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| Diploma

Program Description

The Travel & Tourism Management Program in Create Career College is comprised of 12 courses designed to prepare learners for a career in travel and tourism business sectors as well as with associations that provide different products and services of travel and tourism with a particular focus on best practices at all levels of employment and ownership. Some of the topics covered are: Destination Geography, Cross-Culture Tourism, Products & Services, Law, Human Resources, Sustainable Tourism, and Automation- Airline reservation system.

Upon successful completion of the program in Create Career College, students will be able to: recognize emerging tourism industry trends and innovations; ability to describe the nature and characteristics of tourist; explain industry infrastructure developments and needs; demonstrate leadership and creativity in tourism industry activities; apply best practices in various tourism business in aspects of management, operations, human resources, and legal issues and apply for employment and prepare a Cover Letter, Resume, and practice interview skills

Program Duration

Program Length – 32 Weeks 

Include Practicum Length – 6 Weeks 

Admission Requirements

– High School Graduate (or Equivalent)

– Mature Student or 19 Years of Age or Over on the First Day of Class

– Provide Evidence of Approved English Test or Pass Create Career College’s English Assessment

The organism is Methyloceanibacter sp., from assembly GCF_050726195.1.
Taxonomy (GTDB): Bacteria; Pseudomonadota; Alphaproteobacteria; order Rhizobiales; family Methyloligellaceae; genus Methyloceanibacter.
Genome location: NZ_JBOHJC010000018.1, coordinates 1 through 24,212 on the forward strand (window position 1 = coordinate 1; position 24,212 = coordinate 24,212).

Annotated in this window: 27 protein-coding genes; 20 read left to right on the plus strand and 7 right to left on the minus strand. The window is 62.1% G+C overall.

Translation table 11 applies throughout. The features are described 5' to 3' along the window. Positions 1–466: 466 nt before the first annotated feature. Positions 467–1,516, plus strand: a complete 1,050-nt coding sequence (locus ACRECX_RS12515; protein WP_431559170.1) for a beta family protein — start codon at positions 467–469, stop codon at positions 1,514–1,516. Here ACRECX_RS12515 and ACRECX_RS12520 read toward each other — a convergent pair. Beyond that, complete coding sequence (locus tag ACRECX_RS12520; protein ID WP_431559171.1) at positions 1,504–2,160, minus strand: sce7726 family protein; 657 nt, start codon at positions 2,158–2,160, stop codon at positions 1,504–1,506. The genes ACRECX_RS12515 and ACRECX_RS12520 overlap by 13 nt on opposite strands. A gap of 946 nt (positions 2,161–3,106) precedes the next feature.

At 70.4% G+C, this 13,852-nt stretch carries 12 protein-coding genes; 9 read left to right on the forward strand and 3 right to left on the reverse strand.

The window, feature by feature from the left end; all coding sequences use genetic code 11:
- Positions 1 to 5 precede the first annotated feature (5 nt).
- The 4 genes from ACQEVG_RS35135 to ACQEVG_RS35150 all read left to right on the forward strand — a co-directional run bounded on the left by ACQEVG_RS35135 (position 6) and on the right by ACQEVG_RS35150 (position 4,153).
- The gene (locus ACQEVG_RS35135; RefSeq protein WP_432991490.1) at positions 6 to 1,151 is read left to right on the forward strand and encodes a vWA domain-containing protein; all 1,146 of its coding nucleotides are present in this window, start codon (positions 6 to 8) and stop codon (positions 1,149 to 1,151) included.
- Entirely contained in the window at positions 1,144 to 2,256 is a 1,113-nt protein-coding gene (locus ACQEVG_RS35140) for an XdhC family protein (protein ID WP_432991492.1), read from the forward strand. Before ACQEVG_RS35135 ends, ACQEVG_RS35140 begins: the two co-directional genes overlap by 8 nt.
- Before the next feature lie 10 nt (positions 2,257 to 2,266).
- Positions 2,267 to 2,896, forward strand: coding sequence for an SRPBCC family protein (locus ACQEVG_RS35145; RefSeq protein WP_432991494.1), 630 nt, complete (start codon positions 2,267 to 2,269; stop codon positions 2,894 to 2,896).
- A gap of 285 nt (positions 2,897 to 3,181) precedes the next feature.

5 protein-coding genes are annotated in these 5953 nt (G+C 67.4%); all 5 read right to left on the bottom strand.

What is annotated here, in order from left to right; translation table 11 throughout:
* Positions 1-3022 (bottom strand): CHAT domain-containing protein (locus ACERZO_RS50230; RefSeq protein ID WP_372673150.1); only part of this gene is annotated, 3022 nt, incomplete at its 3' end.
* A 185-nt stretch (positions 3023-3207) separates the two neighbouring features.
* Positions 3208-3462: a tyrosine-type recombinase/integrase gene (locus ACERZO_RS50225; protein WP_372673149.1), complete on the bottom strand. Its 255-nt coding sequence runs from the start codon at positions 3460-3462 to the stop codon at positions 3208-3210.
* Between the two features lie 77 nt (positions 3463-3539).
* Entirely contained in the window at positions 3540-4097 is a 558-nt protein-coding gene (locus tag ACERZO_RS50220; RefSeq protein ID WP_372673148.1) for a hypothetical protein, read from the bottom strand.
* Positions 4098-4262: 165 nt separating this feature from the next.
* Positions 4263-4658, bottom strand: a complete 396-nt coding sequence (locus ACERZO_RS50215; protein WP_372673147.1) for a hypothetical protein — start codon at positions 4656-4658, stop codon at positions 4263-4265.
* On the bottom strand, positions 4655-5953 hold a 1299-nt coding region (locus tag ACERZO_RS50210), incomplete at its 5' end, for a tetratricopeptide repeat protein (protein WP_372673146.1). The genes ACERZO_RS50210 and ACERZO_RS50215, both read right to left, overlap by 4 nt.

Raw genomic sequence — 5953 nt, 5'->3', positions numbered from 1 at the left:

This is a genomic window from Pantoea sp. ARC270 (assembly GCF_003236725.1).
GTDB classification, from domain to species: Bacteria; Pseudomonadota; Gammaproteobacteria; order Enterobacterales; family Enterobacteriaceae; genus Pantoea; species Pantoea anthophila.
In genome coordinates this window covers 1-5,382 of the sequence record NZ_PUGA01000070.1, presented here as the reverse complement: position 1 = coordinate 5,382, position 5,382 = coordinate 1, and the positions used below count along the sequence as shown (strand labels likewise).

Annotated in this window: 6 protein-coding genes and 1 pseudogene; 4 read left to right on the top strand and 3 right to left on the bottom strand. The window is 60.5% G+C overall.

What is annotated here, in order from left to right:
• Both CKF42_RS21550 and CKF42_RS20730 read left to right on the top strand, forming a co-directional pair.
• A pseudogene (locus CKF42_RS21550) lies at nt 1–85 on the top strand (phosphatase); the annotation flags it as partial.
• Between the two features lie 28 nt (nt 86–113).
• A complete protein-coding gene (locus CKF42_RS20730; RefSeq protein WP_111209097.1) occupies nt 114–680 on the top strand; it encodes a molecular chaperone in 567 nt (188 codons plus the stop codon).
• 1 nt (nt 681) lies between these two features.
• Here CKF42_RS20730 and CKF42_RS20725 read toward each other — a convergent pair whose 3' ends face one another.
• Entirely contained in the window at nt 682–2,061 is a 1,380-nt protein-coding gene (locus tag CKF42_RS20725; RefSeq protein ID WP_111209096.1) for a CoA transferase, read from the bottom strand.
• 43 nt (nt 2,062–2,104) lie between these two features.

Starting Dates

– Monthly

Certificate Received

– Travel & Tourism Management from Create Career College

Course Breakdown

Tourism being one of the world’s largest industry, its size and scope necessitate a full introduction course for learners. Tourism is growing, dynamic, and global, with a tremendous economic, environmental and cultural impact. It is both a product and a service. This course introduces all 5 sectors of the industry and is designed to help the learner identify the factors which influence the industry in both positive and negative ways as well as what motivates people to partake in tourism activities.

This course is designed to introduce major tourism destinations; it is comprised of an in-depth study of most countries in the world. Students discover more about natural and man-made attractions, culture, currencies, food and beverage facilities, hospitality establishments, and all documentation required to travel. The focus is on better understanding geography in order to succeed in the tourism industry: it shows how a realistic knowledge of destinations can translate into a travel and tourism career success in tourism businesses where selling a destination is an essential skill for employment.